(Closed) Address label question!

posted 5 years ago in Paper
  • poll: Do I NEED to use salutations?
    Yes : (14 votes)
    61 %
    No : (5 votes)
    22 %
    Do what you want and I've commented with my story/opinion : (4 votes)
    17 %
  • Post # 3
    Member
    1079 posts
    Bumble bee
    • Wedding: June 2013

    I think it’s up to you.  However, it is much more formal to use the salutations. 

    Post # 4
    Member
    389 posts
    Helper bee

    You can say,

    You are cordially invited

    —-

    as we Bill and Snow exchange vows of marriage

    along with our parents, John and Susan Taylor

    and Alfred and Linda Thompson

    Church

    Reception

    etc.

    Post # 5
    Member
    12621 posts
    Honey Beekeeper
    • Wedding: November 1999

    You don’t have to do anything.  I personally believe that a wedding is a formal event, and a formal invitation should have salutations.  That being said, if you’re having an informal soiree, then you could potentially leave them off. Your call!

    Post # 6
    Member
    11284 posts
    Sugar Beekeeper
    • Wedding: April 2012

    @Snow00774:  do you mean their titles of Mr., Mrs., Dr., etc for addressing the invites?

    Post # 7
    Member
    7908 posts
    Bumble Beekeeper
    • Wedding: March 2012 - Pelican Grand Beach Resort

    @Snow00774:  This depends on the formality of the event. Is it a laid back kind of wedding or a formal wedding? Fun and modern or super traditional? Just be consistent with your style. Don’t have casual wording on an otherwise formal invitation or vice versa and don’t have a casual invitation and then tell people the event is black tie or black tie optional. Your invitation sets the tone for your wedding, so this is the first impression you will give guests of the formalit and style of your wedding.

    Post # 8
    Member
    786 posts
    Busy bee
    • Wedding: December 2014

    I definitely think you should use the salutations. Even to our very closest friends, we addressed the envelopes, Dr. & Mrs., Atty & Mrs, etc.

    Post # 10
    Member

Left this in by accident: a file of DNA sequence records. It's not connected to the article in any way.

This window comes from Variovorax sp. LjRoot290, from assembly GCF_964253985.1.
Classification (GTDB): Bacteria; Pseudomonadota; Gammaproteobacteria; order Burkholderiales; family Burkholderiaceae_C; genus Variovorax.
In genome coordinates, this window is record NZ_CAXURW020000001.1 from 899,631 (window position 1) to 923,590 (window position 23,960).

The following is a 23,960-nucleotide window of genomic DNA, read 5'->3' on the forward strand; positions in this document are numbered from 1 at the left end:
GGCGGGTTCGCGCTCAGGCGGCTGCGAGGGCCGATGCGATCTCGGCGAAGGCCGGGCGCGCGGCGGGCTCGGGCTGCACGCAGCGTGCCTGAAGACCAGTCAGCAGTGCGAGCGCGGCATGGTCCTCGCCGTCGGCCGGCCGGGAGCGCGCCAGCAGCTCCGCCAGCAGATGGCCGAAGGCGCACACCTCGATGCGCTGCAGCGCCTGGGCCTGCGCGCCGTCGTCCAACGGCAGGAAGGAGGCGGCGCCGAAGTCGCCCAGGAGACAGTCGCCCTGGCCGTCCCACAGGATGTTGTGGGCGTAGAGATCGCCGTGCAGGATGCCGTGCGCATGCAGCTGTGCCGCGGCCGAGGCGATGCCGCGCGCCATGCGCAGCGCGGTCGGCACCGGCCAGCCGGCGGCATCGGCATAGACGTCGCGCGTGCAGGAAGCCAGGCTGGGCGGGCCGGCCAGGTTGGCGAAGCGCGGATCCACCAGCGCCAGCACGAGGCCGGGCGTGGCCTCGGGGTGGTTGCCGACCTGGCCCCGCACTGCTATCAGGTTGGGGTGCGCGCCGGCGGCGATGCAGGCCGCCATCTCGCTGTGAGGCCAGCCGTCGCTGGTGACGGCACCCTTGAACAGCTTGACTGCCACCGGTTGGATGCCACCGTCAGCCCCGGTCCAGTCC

7908 posts
    Bumble Beekeeper
    • Wedding: March 2012 - Pelican Grand Beach Resort

    @Snow00774:  Well then I guess the question is why don’t you want to use them? You certainly won’t run the risk of offending anyone if you do use them, but I suppose–though it’s unlikely–you could if you didn’t and have some fussy grandmother or something.

    Post # 11
    Member
    1765 posts
    Buzzing bee
    • Wedding: September 2012

    Personally, I think it’s better to use them. Less chance to offend someone. Most people wouldn’t mind if you addressed it as “John Smith”, but some people might be offended.

    Post # 14
    Member
    7908 posts
    Bumble Beekeeper
    • Wedding: March 2012 - Pelican Grand Beach Resort

    Why does Ms. seem wrong? Ms. is exactly right in those circumstances. For the common law married couple, do they consider themselves married? If so, you put Ms. First Last and Mr. First Last (assuming they have different last names). If they do not consider themselves married, you put Ms. First Last on one line and then Mr. First Last on the next line with no “and” between them.

    Post # 16
    Member
    7908 posts
    Bumble Beekeeper
    • Wedding: March 2012 - Pelican Grand Beach Resort

    It’s not insulting; it’s polite. Miss isn’t appropriate because of their age and especially for the divorced woman, but Mrs. can be seen as inappropriate since the divorced woman is divorced and for the other one in quesiton because she isn’t legally married. As for the lines, only married people share a line, and “and” is only used on invitations and envelopes for married people, so an unmarried couple who shares an address (if they don’t live together, they get separate invitations) gets listed with each person on his/her own line and women are usually listed first, though some put the main person invited first.

    The topic ‘Address label question!’ is closed to new replies.

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